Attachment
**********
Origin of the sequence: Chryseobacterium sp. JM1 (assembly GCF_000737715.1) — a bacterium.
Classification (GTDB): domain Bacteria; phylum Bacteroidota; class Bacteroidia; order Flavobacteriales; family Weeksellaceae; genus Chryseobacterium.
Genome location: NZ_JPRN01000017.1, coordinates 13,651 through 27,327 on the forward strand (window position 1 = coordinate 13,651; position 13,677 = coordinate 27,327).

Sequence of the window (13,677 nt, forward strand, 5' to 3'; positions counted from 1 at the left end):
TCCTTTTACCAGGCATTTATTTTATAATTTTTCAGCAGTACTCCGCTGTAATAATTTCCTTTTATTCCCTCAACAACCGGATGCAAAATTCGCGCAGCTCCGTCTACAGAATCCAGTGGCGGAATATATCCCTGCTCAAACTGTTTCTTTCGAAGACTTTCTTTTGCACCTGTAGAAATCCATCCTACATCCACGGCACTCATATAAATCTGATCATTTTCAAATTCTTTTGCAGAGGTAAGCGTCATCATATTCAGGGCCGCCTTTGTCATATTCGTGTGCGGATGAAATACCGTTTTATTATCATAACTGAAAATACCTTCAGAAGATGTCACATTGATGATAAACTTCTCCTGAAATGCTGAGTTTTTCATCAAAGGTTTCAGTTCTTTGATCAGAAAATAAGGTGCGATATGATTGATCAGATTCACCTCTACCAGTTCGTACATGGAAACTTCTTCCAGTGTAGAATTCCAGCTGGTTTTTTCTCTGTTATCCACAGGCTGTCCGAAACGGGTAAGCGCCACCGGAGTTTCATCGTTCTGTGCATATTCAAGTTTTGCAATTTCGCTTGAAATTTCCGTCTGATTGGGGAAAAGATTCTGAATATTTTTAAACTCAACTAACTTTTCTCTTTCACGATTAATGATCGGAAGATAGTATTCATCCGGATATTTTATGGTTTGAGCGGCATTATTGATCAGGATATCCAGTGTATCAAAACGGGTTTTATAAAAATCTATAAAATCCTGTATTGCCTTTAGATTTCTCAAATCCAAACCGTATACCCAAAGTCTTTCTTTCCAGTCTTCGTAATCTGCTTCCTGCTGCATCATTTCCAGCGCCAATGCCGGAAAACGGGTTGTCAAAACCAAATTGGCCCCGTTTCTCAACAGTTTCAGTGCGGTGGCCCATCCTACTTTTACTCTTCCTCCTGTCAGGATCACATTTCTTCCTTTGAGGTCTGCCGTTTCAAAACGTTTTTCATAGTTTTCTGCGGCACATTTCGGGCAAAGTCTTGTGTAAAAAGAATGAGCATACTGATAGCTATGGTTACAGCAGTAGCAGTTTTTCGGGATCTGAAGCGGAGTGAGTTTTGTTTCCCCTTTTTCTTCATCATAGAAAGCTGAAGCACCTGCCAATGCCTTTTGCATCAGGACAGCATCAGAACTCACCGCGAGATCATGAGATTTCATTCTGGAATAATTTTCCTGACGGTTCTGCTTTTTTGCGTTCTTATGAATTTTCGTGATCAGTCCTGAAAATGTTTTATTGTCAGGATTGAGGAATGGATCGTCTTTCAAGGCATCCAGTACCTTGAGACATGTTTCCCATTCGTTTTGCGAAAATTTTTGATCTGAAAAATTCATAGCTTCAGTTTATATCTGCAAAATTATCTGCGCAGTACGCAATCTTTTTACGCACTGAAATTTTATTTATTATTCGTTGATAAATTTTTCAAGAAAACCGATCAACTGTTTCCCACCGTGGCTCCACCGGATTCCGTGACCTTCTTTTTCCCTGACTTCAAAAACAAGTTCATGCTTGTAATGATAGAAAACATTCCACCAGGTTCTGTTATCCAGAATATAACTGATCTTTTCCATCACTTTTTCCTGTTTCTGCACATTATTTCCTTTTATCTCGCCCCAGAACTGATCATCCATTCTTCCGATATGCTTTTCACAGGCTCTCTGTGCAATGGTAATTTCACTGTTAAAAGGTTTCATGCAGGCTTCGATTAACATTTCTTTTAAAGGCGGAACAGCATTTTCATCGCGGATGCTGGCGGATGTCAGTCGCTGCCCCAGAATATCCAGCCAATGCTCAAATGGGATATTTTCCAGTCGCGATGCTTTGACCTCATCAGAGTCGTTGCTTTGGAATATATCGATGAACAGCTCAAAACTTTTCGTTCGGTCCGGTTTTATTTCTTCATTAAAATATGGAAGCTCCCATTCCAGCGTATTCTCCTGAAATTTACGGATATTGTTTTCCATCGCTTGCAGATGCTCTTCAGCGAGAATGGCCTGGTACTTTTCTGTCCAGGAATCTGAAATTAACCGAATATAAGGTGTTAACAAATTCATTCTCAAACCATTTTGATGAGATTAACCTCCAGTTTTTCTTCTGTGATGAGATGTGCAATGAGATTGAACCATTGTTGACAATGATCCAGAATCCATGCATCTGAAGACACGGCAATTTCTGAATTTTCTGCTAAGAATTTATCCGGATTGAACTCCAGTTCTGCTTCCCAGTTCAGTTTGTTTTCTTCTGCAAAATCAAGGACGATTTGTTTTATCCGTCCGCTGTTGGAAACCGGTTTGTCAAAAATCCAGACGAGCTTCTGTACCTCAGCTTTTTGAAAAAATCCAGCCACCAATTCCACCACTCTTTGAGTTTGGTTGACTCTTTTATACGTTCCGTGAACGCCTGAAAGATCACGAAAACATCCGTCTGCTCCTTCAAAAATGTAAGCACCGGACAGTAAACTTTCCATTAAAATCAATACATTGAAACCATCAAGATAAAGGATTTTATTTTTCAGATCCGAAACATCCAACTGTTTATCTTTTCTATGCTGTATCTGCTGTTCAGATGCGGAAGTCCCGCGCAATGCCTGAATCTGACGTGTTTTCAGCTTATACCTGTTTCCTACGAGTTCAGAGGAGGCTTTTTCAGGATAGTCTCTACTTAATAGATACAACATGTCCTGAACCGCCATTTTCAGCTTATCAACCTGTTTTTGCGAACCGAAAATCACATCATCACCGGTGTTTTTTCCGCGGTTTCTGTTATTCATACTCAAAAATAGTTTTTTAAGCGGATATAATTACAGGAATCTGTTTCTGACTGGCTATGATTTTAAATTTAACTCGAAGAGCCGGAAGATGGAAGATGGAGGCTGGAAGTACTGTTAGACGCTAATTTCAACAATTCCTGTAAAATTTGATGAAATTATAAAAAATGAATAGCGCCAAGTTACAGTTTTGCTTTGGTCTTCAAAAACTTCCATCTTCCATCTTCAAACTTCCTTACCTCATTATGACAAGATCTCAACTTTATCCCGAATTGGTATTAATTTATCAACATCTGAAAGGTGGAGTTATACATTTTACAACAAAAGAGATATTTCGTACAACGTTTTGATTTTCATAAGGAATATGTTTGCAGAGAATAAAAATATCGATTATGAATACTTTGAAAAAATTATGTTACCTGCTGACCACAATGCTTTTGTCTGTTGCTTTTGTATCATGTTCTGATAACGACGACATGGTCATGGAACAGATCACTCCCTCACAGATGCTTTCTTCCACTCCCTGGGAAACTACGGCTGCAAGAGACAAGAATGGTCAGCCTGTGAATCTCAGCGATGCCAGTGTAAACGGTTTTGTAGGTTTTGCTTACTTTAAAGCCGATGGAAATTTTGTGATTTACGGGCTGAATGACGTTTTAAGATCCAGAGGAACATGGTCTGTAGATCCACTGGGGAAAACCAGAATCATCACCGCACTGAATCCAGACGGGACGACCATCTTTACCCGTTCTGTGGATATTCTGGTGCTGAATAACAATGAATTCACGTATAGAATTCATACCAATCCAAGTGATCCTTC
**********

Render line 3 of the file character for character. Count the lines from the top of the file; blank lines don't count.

Genome location: NZ_JPRN01000017.1, coordinates 13,651 through 27,327 on the forward strand (window position 1 = coordinate 13,651; position 13,677 = coordinate 27,327).